ACLU of Arkansas Investigating Claims of Forced Labor Camps Disguised As Rehabilitation Centers

Oct 20, 2017

Example of someone holding a chicken by its feet in a processing plant.
Credit Image via U.S. Department of Defense

The ACLU of Arkansas is investigating claims that an organization in Oklahoma known as Christian Alcoholics and Addicts In Recover (CAAIR) "is operating forced labor camps disguised as rehabilitation centers", according to a press release.

A report from The Center for Investigative Reporting revealed defendants facing jail time have a choice to either go to prison or go work in a program like CAAIR while they recover. Clients worked without pay in chicken processing plants, some owned by Arkansas-based Simmons Foods. According to the report Simmons Foods continued to lay off employees "while expanding its use of CAAIR. Simmons now is so reliant on the program for some shifts that the plants likely would shut down if the men didn't show up, according to former staff members and plant supervisors."

In a statement, Legal Director of the ACLU of Arkansas, Holly Dickson, said, "Those sentenced to CAAIR expecting reputable treatment were sold a false bill of goods."

"It's a choice. The courts will give them a choice of getting help, and not necessarily at CAAIR, there's other places in the state they can go," said CAAIR CEO and former spokesperson for Simmons Foods, Janet Wilkerson in a phone interview. "But the courts will say to them 'you can go get help in lieu of going to prison' and then the guys choose where they call." 

If a defendant chooses to be come a client at CAAIR there's an interview process. "We want them to know what they're getting into, who we are," said Wilkerson. "We want them to understand, we are not a treatment facility or dispense drugs. We are a recovery center that focuses on the 12-step program through Alcoholics Anonymous and Narcotics Anonymous."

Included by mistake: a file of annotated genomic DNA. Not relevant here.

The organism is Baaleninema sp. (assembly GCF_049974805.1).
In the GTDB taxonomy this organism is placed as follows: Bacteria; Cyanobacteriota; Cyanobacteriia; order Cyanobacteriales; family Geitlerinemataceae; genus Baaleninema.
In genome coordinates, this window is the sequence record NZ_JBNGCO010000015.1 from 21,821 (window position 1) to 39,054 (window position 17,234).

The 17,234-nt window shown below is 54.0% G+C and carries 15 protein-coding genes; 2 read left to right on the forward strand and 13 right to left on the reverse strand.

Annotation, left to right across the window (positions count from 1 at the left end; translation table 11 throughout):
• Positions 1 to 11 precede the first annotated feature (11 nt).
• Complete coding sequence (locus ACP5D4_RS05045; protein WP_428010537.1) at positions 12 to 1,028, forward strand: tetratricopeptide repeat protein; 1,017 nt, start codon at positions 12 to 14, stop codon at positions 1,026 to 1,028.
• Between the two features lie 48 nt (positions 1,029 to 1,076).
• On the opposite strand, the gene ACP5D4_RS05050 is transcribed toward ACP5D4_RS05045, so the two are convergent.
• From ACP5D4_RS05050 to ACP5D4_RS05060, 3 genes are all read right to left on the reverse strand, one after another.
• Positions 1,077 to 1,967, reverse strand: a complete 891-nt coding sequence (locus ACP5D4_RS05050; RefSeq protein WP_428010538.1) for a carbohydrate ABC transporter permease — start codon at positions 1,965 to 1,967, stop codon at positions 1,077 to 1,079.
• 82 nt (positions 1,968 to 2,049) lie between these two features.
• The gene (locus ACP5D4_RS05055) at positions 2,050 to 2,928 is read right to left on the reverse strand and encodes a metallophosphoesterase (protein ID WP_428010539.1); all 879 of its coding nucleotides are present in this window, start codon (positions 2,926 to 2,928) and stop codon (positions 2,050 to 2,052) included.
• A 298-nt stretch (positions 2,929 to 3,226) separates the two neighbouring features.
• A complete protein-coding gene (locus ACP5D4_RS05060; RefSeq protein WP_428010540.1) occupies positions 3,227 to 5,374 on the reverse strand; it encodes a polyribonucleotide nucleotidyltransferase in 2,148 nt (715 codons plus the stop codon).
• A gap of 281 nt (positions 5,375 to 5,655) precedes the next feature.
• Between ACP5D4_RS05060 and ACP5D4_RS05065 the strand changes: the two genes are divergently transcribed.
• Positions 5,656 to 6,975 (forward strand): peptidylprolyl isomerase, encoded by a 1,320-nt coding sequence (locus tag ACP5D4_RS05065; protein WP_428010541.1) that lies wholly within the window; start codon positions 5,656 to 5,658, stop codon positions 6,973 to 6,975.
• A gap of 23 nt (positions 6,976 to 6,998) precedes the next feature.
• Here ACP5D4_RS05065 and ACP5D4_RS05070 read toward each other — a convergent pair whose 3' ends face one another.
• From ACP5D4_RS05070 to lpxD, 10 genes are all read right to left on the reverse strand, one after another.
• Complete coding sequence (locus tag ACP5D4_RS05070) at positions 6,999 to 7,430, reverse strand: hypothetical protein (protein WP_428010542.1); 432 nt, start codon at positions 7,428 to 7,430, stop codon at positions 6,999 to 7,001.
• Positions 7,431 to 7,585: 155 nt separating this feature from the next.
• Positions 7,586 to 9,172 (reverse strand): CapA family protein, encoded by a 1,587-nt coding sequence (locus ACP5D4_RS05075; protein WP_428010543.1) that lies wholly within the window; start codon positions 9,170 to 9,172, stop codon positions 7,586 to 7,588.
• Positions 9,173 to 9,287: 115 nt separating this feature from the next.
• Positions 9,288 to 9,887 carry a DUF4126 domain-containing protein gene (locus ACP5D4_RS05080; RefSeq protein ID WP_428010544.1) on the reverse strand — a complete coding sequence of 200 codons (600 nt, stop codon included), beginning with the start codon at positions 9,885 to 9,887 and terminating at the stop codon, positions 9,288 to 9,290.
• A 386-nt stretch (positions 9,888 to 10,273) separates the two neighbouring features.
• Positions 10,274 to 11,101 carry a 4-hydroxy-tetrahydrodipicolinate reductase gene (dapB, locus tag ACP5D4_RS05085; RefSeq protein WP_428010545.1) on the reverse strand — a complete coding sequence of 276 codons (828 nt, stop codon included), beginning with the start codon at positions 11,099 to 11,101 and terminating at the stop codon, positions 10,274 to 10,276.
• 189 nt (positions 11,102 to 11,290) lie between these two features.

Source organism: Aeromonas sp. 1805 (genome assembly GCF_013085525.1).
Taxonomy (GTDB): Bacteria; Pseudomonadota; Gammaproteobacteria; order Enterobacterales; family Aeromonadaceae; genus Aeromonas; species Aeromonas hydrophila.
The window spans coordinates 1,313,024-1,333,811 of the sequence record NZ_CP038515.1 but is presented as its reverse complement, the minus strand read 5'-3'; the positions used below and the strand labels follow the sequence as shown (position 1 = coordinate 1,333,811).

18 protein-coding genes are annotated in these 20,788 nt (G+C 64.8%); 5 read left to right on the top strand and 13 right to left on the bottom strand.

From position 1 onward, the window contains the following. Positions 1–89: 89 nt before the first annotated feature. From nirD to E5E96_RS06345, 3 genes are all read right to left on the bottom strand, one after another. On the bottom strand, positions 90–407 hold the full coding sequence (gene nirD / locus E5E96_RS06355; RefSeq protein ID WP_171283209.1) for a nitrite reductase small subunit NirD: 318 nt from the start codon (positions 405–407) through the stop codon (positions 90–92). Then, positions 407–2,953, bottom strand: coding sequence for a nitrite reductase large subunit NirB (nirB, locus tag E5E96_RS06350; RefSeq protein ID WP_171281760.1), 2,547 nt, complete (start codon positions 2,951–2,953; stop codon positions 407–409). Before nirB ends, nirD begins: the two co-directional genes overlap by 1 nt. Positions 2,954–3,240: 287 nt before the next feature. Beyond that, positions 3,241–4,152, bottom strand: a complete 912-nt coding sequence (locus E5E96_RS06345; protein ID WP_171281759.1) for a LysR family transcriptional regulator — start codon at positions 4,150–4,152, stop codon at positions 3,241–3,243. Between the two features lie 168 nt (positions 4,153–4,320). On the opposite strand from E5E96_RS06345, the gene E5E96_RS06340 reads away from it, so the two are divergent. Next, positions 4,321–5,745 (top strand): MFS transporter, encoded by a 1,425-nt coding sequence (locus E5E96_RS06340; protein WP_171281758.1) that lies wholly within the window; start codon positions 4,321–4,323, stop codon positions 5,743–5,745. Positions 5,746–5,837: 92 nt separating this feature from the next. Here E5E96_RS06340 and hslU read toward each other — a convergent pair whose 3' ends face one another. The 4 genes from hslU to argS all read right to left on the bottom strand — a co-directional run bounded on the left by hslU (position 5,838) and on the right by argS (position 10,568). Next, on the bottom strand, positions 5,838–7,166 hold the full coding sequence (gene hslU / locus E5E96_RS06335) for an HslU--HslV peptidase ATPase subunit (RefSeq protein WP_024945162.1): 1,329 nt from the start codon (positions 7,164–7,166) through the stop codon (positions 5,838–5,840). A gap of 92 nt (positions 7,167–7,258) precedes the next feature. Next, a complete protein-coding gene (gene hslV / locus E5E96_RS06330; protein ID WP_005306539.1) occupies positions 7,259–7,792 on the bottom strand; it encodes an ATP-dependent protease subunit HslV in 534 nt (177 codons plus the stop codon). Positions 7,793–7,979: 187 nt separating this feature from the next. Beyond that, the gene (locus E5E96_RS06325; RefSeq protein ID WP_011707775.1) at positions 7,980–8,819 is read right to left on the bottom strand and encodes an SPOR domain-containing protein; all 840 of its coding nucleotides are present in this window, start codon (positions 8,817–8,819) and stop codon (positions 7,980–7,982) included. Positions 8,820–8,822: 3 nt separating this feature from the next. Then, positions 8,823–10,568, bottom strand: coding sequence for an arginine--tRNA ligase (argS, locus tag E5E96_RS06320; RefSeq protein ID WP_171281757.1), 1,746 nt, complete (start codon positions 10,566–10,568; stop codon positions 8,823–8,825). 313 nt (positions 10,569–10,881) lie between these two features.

"The ACLU has intervened on behalf of several individuals who have been sentenced by trial courts or drug courts to similar programs," said Dickson. "And by intervened I mean, contacted the courts concerning the appropriateness or inappropriateness of use of these types of programs."

These programs are not limited to chicken processing plants says Dickson. "One issue we've encountered is that many people who have been subject to these types of programs are afraid of filing suit or going public , because they're concerned they will end up in prison."

On the reason workers under CAAIR's supervision are unpaid Wilkerson said "they're paid in services. We don't charge them anything up front to come here. We are designed to help folks that don't have insurance to pay for treatment or whose families can't afford to pay for treatment. We wanted to provide a place where the men would work and that would pay for their stay while they're recovering."

Wilkerson also admitted they don't track the long term success of people under their supervision "but probably should."

CAAIR currently holds a 2.2 out five star rating on Google with a two star review dating as far back as four years ago. Don Engie, a pastor at Church of the Nazarene in Grove, Oklahoma wrote that he has "seen first hand how underhanded, manipulative, and dishonest they are. They are absolutely only concerned with the 'income' they get for these men - and look at them as nothing more than convicts who can't be trusted -, this according to the people leading this 'Christian' facility. Pray for these men......"